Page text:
- The Washington Times - Friday, October 18, 2013

Under a France high court ruling handed down on Friday, mayors can no longer refuse to marry gay couples.

The country legalized same-sex marriage in May. But protests raged on — some, violently — and many mayors outright refused to perform the ceremonies, citing personal morals, BBC reported. They took the matter to court, arguing the law should have a caveat, a “freedom of conscience” clause that allowed for religious or moral exemptions.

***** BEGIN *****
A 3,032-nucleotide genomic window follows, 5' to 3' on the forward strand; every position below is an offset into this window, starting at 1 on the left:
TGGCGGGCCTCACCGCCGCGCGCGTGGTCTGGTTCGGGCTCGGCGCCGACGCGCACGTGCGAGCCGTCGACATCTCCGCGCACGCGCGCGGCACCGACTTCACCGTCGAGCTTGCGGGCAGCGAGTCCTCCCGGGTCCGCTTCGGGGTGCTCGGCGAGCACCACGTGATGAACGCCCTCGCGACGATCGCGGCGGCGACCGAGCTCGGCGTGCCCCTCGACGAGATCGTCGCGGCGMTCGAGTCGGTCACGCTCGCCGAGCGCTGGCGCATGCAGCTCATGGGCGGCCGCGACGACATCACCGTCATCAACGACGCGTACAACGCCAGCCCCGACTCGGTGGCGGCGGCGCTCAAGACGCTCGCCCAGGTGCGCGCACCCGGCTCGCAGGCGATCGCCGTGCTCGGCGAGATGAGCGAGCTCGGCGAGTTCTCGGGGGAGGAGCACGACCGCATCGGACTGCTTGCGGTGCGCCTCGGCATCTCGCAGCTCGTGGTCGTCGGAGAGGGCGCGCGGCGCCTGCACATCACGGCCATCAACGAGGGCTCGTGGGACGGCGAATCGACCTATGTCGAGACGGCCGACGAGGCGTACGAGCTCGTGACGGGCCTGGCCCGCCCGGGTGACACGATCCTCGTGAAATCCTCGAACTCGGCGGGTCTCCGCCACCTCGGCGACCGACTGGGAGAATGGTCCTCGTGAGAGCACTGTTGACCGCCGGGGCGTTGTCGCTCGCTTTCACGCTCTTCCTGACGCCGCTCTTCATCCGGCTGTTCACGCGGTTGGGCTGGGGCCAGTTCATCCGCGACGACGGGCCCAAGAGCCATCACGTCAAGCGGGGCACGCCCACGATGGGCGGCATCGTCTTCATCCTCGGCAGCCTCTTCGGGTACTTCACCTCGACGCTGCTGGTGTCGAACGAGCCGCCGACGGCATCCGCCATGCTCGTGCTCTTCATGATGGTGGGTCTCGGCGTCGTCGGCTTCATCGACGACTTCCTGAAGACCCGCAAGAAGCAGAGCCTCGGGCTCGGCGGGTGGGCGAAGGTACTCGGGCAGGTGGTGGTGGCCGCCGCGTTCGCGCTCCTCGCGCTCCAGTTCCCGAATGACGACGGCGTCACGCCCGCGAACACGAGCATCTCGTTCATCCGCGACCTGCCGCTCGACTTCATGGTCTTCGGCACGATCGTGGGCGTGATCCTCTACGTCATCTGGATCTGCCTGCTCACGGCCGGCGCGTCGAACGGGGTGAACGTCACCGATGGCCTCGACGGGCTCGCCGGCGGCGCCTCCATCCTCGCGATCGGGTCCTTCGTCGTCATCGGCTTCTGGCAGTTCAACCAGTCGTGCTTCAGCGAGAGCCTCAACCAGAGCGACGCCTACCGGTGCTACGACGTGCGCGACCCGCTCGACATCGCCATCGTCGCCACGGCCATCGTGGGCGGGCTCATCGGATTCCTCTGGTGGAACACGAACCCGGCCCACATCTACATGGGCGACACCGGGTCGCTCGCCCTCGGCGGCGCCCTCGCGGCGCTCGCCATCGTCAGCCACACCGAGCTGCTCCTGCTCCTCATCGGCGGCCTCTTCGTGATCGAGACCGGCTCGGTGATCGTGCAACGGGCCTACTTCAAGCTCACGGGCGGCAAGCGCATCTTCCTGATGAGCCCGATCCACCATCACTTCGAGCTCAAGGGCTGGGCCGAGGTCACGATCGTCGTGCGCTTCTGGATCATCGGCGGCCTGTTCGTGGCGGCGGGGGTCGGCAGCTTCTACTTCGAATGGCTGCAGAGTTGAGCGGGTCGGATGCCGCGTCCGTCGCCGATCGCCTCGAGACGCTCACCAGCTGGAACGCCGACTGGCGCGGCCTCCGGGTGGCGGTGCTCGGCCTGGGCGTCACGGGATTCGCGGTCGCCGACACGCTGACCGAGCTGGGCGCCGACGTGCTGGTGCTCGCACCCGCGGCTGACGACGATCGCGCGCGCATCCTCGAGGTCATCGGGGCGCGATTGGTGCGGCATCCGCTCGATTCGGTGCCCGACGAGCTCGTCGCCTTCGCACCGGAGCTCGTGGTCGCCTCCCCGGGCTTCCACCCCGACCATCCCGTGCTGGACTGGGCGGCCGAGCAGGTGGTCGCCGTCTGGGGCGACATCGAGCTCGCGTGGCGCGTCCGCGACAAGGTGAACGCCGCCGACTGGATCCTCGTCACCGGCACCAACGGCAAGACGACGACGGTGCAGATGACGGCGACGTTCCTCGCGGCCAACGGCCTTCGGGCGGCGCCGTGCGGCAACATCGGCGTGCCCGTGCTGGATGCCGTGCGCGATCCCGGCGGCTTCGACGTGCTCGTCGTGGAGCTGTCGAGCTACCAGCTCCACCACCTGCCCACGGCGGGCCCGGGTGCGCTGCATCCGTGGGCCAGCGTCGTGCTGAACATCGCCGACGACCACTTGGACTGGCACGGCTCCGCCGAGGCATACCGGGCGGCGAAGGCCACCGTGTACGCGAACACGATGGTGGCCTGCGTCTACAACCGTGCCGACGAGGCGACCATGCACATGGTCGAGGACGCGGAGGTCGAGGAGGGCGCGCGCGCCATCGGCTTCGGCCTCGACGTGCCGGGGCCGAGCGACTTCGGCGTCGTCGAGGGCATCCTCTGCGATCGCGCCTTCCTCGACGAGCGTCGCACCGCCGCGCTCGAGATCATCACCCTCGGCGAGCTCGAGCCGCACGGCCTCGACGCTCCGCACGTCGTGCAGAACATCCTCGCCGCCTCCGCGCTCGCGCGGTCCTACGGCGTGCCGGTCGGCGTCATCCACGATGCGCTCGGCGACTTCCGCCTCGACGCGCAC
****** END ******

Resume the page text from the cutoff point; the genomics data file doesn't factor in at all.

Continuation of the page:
But the nation’s high court shot down that argument.

The Constitutional Council ruled the law did not grant mayors any “conscience clause” to opt out of the ceremonies.

Still, the fight may continue. The mayors said on previous occasions that if the court didn’t grant their petition, they would appeal their cause to the European Court of Human Rights.

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